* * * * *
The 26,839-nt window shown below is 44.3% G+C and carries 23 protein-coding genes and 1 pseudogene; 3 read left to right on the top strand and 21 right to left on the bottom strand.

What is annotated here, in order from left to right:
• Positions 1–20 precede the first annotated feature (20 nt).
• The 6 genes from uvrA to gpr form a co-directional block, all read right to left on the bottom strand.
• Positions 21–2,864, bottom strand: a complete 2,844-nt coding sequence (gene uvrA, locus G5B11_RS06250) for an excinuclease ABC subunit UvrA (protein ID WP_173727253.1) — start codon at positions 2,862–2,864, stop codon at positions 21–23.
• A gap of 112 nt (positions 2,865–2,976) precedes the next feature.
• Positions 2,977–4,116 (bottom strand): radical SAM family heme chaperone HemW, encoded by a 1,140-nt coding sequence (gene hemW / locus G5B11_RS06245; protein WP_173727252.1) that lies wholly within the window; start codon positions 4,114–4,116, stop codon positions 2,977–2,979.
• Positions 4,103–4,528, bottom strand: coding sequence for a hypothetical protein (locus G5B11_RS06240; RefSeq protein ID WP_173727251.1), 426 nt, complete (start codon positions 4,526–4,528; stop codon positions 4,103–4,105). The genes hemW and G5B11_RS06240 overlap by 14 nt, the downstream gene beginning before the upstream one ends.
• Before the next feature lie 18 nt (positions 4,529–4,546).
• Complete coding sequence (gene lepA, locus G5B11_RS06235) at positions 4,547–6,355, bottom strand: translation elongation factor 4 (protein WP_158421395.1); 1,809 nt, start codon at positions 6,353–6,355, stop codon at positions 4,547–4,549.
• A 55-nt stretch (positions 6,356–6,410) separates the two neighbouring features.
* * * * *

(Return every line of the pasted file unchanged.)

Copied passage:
The 26,839-nt window shown below is 44.3% G+C and carries 23 protein-coding genes and 1 pseudogene; 3 read left to right on the top strand and 21 right to left on the bottom strand.

What is annotated here, in order from left to right:
• Positions 1–20 precede the first annotated feature (20 nt).
• The 6 genes from uvrA to gpr form a co-directional block, all read right to left on the bottom strand.
• Positions 21–2,864, bottom strand: a complete 2,844-nt coding sequence (gene uvrA, locus G5B11_RS06250) for an excinuclease ABC subunit UvrA (protein ID WP_173727253.1) — start codon at positions 2,862–2,864, stop codon at positions 21–23.
• A gap of 112 nt (positions 2,865–2,976) precedes the next feature.
• Positions 2,977–4,116 (bottom strand): radical SAM family heme chaperone HemW, encoded by a 1,140-nt coding sequence (gene hemW / locus G5B11_RS06245; protein WP_173727252.1) that lies wholly within the window; start codon positions 4,114–4,116, stop codon positions 2,977–2,979.
• Positions 4,103–4,528, bottom strand: coding sequence for a hypothetical protein (locus G5B11_RS06240; RefSeq protein ID WP_173727251.1), 426 nt, complete (start codon positions 4,526–4,528; stop codon positions 4,103–4,105). The genes hemW and G5B11_RS06240 overlap by 14 nt, the downstream gene beginning before the upstream one ends.
• Before the next feature lie 18 nt (positions 4,529–4,546).
• Complete coding sequence (gene lepA, locus G5B11_RS06235) at positions 4,547–6,355, bottom strand: translation elongation factor 4 (protein WP_158421395.1); 1,809 nt, start codon at positions 6,353–6,355, stop codon at positions 4,547–4,549.
• A 55-nt stretch (positions 6,356–6,410) separates the two neighbouring features.